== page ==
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Managers must put in place ‘food safety management procedures’ based on the principles of HACCP (hazard analysis and critical control point). HACCP is a way of managing food safety. It is based on putting in place procedures to control hazards. In practice, this means that you must follow the procedures that have been put in place to manage food safety ‘hazards’ in your Trust.

The Health and Safety at Work Act HASAWA 1974, came the Manual Handling Operations regulations 1992 was reinforced in January 1993. Manual handling is a major source of injury and the HSE has provided a lot of guidance for employers on how to minimise risk involved in manual handling. Where it is not reasonably practicable to avoid the need for care workers to undertake any manual handling operations at work a risk assessment is done (Stretch & Whitehouse, 2007) to plan and asses the weight of the service user we need to transfer while at the same time encouraging clients to move independently. In SMART care, we use the hoist but we also fully engage the client to do certain things he can do by himself. Example moving forward or backward etc.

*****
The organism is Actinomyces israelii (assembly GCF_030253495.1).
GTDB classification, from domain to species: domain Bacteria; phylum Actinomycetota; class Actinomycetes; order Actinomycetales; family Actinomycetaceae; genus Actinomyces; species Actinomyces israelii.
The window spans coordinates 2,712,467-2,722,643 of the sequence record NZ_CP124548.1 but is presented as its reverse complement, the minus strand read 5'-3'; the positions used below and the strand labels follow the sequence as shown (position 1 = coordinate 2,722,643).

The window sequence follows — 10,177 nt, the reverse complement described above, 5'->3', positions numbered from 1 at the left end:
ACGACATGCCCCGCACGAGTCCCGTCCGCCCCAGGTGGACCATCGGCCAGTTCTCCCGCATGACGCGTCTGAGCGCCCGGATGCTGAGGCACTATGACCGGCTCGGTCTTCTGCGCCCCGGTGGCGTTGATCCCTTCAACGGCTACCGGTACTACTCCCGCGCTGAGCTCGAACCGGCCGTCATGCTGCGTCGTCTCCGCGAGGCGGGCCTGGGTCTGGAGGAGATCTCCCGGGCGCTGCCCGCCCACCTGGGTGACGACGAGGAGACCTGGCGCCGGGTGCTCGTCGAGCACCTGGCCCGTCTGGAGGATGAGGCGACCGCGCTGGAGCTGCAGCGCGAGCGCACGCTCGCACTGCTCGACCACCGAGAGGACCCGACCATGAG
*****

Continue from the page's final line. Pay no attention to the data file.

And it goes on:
However, people can fall during hoisting for a variety of reasons such as using the wrong size of sling. This can result in discomfort if the sling is too small and a risk of the person slipping through the sling if it is too large. Selection of the wrong type of hoist or sling for the individual or for the specific task can result in inadequate support and increased risk of falling from the sling. For example, access/toileting slings give a great degree of access but very little support and their use should therefore be restricted to toileting purposes, where appropriate. For this and many reasons, the care workers in SMART care have taken short cuts and have ended up injuring their backs. On other occasion they have left a vulnerable person unattended in a hoist, or in a position where they might be at risk of falling.







Government “Working together to Safeguard Children March 2010”